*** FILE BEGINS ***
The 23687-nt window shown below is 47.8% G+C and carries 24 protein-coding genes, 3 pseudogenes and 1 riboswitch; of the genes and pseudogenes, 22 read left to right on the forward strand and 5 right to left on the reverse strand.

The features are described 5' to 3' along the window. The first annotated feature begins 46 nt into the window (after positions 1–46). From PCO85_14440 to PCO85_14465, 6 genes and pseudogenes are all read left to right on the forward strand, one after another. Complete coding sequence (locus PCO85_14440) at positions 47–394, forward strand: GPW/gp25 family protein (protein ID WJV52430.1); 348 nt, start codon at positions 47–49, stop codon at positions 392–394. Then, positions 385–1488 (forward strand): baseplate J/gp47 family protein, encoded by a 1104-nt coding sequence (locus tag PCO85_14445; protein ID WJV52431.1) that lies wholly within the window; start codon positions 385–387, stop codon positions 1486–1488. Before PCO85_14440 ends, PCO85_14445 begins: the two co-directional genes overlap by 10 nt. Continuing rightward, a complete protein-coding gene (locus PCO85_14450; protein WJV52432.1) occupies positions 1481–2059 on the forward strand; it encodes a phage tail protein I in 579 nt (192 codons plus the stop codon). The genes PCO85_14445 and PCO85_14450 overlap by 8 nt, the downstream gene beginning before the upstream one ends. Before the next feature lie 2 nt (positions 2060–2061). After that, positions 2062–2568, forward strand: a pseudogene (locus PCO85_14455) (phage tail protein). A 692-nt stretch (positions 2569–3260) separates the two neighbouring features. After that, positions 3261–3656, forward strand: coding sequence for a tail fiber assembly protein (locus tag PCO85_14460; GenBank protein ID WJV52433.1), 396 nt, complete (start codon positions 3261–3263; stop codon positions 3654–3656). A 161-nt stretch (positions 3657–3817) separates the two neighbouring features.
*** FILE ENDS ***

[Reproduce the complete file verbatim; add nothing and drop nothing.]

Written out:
The 23687-nt window shown below is 47.8% G+C and carries 24 protein-coding genes, 3 pseudogenes and 1 riboswitch; of the genes and pseudogenes, 22 read left to right on the forward strand and 5 right to left on the reverse strand.

The features are described 5' to 3' along the window. The first annotated feature begins 46 nt into the window (after positions 1–46). From PCO85_14440 to PCO85_14465, 6 genes and pseudogenes are all read left to right on the forward strand, one after another. Complete coding sequence (locus PCO85_14440) at positions 47–394, forward strand: GPW/gp25 family protein (protein ID WJV52430.1); 348 nt, start codon at positions 47–49, stop codon at positions 392–394. Then, positions 385–1488 (forward strand): baseplate J/gp47 family protein, encoded by a 1104-nt coding sequence (locus tag PCO85_14445; protein ID WJV52431.1) that lies wholly within the window; start codon positions 385–387, stop codon positions 1486–1488. Before PCO85_14440 ends, PCO85_14445 begins: the two co-directional genes overlap by 10 nt. Continuing rightward, a complete protein-coding gene (locus PCO85_14450; protein WJV52432.1) occupies positions 1481–2059 on the forward strand; it encodes a phage tail protein I in 579 nt (192 codons plus the stop codon). The genes PCO85_14445 and PCO85_14450 overlap by 8 nt, the downstream gene beginning before the upstream one ends. Before the next feature lie 2 nt (positions 2060–2061). After that, positions 2062–2568, forward strand: a pseudogene (locus PCO85_14455) (phage tail protein). A 692-nt stretch (positions 2569–3260) separates the two neighbouring features. After that, positions 3261–3656, forward strand: coding sequence for a tail fiber assembly protein (locus tag PCO85_14460; GenBank protein ID WJV52433.1), 396 nt, complete (start codon positions 3261–3263; stop codon positions 3654–3656). A 161-nt stretch (positions 3657–3817) separates the two neighbouring features.